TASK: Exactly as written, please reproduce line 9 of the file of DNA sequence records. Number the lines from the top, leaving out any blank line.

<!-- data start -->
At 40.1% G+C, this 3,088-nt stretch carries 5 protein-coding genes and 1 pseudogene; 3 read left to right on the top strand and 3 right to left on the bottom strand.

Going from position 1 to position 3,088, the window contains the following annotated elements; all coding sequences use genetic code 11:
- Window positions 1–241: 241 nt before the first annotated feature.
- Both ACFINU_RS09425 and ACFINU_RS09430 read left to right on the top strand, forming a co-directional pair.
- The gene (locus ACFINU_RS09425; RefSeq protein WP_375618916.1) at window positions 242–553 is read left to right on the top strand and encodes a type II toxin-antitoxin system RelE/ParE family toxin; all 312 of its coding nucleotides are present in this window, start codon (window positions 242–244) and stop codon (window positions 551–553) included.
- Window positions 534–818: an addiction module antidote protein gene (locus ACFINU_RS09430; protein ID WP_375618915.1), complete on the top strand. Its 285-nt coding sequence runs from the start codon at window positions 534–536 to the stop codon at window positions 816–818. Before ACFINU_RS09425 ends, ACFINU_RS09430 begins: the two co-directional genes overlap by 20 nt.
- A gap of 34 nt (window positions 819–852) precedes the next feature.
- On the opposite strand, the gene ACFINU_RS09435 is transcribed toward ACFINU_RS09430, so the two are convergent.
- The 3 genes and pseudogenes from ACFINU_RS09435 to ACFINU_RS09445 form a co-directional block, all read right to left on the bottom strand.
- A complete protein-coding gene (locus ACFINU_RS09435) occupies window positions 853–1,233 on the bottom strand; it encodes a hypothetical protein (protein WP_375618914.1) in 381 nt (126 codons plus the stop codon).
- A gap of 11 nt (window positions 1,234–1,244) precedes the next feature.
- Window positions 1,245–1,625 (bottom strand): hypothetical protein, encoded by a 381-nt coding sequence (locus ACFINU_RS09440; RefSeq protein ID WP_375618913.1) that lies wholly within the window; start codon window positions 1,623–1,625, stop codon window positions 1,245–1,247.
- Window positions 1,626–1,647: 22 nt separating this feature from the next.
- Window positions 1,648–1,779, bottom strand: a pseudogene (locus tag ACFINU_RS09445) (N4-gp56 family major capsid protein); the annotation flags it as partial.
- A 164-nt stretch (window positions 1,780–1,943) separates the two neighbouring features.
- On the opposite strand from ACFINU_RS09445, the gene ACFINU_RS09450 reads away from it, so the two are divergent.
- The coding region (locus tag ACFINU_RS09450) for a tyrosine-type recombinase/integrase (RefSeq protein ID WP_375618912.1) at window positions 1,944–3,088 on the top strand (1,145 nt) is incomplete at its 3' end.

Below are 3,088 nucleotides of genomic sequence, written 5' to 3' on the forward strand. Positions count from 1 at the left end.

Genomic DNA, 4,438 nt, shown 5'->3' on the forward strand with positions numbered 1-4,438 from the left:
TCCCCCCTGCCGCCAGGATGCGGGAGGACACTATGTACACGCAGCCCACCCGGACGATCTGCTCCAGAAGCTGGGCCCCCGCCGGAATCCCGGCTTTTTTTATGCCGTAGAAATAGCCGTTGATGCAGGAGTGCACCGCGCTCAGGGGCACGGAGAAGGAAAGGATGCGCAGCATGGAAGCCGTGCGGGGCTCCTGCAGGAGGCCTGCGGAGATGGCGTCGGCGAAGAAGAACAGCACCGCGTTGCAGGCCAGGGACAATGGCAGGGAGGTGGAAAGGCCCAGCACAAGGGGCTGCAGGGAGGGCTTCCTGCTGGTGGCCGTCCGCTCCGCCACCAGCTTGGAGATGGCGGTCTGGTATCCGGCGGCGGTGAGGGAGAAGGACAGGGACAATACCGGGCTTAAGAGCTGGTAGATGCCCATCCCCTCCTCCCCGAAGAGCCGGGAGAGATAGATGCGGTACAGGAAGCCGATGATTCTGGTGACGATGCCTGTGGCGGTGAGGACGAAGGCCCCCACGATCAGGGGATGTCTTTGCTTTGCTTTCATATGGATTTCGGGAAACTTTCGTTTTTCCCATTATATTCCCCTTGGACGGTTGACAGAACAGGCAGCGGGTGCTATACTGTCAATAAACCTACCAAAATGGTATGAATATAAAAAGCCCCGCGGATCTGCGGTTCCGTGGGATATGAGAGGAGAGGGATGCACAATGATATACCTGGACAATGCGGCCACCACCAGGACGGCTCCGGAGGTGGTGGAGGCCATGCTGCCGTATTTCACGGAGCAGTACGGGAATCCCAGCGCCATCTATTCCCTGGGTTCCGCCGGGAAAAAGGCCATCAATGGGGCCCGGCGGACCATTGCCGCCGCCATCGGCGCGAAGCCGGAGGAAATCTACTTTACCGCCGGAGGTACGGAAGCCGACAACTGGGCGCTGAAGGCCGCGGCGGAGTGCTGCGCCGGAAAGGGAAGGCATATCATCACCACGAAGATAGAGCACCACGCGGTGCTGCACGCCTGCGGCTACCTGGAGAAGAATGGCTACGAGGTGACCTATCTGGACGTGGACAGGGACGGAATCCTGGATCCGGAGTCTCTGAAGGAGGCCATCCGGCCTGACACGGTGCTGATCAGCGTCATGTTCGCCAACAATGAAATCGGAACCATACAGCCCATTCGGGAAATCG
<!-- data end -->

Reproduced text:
- The 3 genes and pseudogenes from ACFINU_RS09435 to ACFINU_RS09445 form a co-directional block, all read right to left on the bottom strand.